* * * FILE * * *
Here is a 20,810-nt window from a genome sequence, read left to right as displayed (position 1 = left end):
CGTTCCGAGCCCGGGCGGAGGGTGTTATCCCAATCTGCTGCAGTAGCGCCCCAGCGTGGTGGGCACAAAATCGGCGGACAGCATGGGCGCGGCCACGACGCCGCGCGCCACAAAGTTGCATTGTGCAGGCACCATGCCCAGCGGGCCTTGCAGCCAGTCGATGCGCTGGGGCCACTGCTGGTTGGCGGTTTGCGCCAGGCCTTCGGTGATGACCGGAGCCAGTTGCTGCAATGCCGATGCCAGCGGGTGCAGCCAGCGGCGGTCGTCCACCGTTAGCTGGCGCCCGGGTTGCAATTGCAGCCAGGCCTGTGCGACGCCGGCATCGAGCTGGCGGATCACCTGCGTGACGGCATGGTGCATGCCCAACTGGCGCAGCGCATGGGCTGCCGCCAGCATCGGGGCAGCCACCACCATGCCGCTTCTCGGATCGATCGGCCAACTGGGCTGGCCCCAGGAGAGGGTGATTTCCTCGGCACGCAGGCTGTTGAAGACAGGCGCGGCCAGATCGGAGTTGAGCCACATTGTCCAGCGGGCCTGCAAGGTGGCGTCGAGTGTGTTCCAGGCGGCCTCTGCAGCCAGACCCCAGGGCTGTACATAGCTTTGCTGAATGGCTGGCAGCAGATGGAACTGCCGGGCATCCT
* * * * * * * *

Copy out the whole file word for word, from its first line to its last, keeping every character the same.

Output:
Here is a 20,810-nt window from a genome sequence, read left to right as displayed (position 1 = left end):
CGTTCCGAGCCCGGGCGGAGGGTGTTATCCCAATCTGCTGCAGTAGCGCCCCAGCGTGGTGGGCACAAAATCGGCGGACAGCATGGGCGCGGCCACGACGCCGCGCGCCACAAAGTTGCATTGTGCAGGCACCATGCCCAGCGGGCCTTGCAGCCAGTCGATGCGCTGGGGCCACTGCTGGTTGGCGGTTTGCGCCAGGCCTTCGGTGATGACCGGAGCCAGTTGCTGCAATGCCGATGCCAGCGGGTGCAGCCAGCGGCGGTCGTCCACCGTTAGCTGGCGCCCGGGTTGCAATTGCAGCCAGGCCTGTGCGACGCCGGCATCGAGCTGGCGGATCACCTGCGTGACGGCATGGTGCATGCCCAACTGGCGCAGCGCATGGGCTGCCGCCAGCATCGGGGCAGCCACCACCATGCCGCTTCTCGGATCGATCGGCCAACTGGGCTGGCCCCAGGAGAGGGTGATTTCCTCGGCACGCAGGCTGTTGAAGACAGGCGCGGCCAGATCGGAGTTGAGCCACATTGTCCAGCGGGCCTGCAAGGTGGCGTCGAGTGTGTTCCAGGCGGCCTCTGCAGCCAGACCCCAGGGCTGTACATAGCTTTGCTGAATGGCTGGCAGCAGATGGAACTGCCGGGCATCCT